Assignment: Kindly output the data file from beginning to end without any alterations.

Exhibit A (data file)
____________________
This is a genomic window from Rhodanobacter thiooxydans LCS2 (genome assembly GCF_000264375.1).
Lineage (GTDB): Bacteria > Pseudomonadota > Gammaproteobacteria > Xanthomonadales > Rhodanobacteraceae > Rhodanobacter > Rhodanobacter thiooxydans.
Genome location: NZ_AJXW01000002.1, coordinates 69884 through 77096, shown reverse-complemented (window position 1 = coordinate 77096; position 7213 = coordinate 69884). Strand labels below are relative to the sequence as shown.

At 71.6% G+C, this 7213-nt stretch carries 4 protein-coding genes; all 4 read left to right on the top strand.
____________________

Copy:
This is a genomic window from Rhodanobacter thiooxydans LCS2 (genome assembly GCF_000264375.1).
Lineage (GTDB): Bacteria > Pseudomonadota > Gammaproteobacteria > Xanthomonadales > Rhodanobacteraceae > Rhodanobacter > Rhodanobacter thiooxydans.
Genome location: NZ_AJXW01000002.1, coordinates 69884 through 77096, shown reverse-complemented (window position 1 = coordinate 77096; position 7213 = coordinate 69884). Strand labels below are relative to the sequence as shown.

At 71.6% G+C, this 7213-nt stretch carries 4 protein-coding genes; all 4 read left to right on the top strand.